With a realistic view of affluence, there are not enough rich people to close the federal deficit or the pending entitlement crisis - even if a Democrat actually ends the war in Iraq. When Democrats redefine rich to cover only the really, really rich, they make their unrealistic promises all that much more unattainable.

Clinton and Obama keep telling Americans that they have these wonderful plans to create vital programs that will make this country a better place to live. Too bad their programs are never so important that Americans should have to pay for them. They are not even so important that well-heeled high-def flat-screen TV Democrats should have to pick up part of the tab. Call it the new American idealism. Ask not what you can do for your country. Make someone else pay for it.


For Obama, Chicago Days Honed Tactics

In his first run for public office in 1996, Barack Obama faced an unexpected obstacle. A liberal black incumbent had encouraged him to run for the Illinois state senate seat she intended to vacate. Then she changed her mind, deciding to run again. Mr. Obama hired a fellow Harvard Law School graduate, challenged the validity of signatures on her nominating petitions, and got her thrown off the ballot. He eventually ran unopposed, launching the career that has made him the front-runner for the Democratic nomination for president.

In his books and speeches, Mr. Obama has cast himself as an underdog and an unconventional politician -- a stance that has spawned criticism in advance of Tuesday's Pennsylvania primary that he lacks the political skill and stamina to get elected. A look at his years in Chicago, based on interviews with friends, advisers, rivals and political strategists, reveals a shrewd combatant from one of the nation's toughest political arenas.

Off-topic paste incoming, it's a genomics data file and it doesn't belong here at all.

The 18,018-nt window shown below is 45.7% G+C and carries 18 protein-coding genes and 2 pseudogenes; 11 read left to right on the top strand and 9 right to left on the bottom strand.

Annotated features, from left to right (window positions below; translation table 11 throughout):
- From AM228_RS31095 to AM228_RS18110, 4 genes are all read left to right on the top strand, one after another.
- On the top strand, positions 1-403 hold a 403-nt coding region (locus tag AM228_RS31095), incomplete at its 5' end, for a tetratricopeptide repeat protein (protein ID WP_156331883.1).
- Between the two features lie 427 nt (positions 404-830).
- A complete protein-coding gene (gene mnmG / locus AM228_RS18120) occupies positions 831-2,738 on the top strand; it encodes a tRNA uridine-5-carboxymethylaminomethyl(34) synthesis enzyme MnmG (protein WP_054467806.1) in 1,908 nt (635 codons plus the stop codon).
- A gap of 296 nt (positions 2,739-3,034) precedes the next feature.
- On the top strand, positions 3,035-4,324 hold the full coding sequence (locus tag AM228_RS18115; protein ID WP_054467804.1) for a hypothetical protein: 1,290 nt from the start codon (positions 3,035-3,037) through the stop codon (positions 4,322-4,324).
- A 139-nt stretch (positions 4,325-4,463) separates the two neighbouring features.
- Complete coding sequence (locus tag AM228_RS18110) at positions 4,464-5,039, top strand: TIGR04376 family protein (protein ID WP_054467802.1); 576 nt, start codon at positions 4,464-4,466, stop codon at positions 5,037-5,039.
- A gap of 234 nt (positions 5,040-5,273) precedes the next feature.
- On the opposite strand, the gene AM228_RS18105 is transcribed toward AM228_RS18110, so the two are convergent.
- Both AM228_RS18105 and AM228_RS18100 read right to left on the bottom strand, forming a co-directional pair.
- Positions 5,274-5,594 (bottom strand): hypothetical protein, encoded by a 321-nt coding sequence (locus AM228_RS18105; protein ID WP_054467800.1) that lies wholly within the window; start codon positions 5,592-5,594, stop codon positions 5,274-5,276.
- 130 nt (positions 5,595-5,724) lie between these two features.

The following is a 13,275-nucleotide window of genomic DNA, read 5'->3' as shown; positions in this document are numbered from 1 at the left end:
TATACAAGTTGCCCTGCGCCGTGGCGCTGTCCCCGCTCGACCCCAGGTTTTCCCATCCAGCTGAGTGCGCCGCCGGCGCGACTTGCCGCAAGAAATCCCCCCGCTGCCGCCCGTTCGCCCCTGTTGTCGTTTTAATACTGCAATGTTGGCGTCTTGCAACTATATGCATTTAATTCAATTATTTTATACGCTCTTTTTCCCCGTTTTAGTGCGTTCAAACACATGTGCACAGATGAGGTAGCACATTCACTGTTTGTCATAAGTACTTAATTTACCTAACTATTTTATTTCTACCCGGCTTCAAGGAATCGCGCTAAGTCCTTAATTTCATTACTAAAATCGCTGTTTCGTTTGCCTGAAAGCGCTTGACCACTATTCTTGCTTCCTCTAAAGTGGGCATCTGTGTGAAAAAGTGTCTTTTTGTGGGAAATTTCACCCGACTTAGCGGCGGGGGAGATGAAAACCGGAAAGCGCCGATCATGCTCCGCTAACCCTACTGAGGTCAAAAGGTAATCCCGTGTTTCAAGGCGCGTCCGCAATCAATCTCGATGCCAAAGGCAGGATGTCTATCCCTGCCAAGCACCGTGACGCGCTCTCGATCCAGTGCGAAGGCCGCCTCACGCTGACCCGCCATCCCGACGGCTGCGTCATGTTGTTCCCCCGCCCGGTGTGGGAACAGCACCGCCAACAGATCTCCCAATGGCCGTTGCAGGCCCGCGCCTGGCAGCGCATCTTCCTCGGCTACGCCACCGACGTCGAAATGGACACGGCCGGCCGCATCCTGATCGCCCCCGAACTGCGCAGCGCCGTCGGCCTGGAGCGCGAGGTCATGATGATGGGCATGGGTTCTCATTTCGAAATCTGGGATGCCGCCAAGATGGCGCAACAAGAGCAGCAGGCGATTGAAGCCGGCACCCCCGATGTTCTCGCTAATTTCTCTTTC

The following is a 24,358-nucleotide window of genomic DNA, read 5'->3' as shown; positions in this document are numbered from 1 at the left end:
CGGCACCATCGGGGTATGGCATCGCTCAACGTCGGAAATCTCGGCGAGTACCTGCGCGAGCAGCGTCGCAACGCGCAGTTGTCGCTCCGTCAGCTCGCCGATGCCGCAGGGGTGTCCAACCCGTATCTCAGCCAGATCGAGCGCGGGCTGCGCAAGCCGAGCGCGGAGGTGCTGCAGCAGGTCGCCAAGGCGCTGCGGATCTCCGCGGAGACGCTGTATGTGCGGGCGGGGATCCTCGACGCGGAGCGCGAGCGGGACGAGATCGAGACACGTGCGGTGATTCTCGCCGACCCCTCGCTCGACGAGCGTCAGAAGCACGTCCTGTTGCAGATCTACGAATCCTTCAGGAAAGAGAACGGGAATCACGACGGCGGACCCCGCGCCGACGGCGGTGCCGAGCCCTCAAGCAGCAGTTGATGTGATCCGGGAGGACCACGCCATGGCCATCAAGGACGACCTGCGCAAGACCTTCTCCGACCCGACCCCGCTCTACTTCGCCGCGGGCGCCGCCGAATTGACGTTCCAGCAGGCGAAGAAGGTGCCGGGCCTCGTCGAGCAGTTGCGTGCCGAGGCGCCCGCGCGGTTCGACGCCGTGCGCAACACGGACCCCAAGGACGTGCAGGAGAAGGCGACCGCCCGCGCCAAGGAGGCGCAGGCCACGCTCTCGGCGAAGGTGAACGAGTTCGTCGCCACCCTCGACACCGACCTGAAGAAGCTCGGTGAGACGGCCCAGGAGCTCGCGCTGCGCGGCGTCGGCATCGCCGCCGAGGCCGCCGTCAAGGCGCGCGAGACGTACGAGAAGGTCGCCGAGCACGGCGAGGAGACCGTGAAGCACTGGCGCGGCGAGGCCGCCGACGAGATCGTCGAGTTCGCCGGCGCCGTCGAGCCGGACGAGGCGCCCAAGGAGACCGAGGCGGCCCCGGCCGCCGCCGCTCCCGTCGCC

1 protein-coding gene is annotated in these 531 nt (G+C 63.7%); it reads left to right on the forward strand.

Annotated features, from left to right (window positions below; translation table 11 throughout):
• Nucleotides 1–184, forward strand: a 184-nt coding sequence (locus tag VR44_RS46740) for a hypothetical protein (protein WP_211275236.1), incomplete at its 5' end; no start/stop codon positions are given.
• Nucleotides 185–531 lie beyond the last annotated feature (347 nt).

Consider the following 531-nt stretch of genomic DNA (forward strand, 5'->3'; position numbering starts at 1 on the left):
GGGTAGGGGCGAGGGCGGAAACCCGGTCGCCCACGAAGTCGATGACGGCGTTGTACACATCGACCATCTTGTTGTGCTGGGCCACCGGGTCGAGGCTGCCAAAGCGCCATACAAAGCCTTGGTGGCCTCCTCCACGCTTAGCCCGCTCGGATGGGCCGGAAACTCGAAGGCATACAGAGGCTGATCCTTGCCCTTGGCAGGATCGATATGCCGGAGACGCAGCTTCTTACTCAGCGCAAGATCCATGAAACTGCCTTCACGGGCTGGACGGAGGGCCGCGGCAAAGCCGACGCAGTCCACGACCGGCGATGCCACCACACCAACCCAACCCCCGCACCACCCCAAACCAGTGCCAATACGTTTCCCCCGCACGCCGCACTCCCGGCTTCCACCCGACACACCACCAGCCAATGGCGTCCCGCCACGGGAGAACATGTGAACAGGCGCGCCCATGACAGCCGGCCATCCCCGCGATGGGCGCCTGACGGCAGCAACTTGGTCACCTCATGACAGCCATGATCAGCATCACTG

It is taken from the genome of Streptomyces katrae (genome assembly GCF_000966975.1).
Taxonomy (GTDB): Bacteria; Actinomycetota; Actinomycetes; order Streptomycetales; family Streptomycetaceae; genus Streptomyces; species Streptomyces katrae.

After he was criticized as arrogant by some fellow Illinois state legislators, he forged alliances with establishment Republicans and Democrats in meetings and at poker games. After he was trounced in a congressional race by a former Black Panther, he barnstormed black churches to build support for a Senate run. His subsequent victory was helped along by newspaper disclosures of embarrassing material from the divorce papers of a Democratic opponent. It was during his Chicago years, too, that Mr. Obama struck up friendships with a pastor and a real-estate developer that have since opened him to criticism. And back then, during his only losing campaign, he first faced the kind of criticism that has resurfaced in Pennsylvania: that he is an elitist who is out of touch with the working class and the poor.

Sen. Hillary Clinton, of course, has also come under political attack and has developed a reputation for toughness. In last week's debate in Philadelphia, she said she was "better able and better prepared" to defeat Sen. John McCain "in large measure because of what I've been through."

For many decades, Chicago has been one of the nation's most distinctive political landscapes. Under the longtime leadership of Mayor Richard J. Daley, it became synonymous with one-party rule. Loyal Democrats were rewarded with jobs and services. Neighborhoods seen as politically disloyal sometimes faced problems such as unplowed winter streets. Many blacks felt shut out of the system altogether.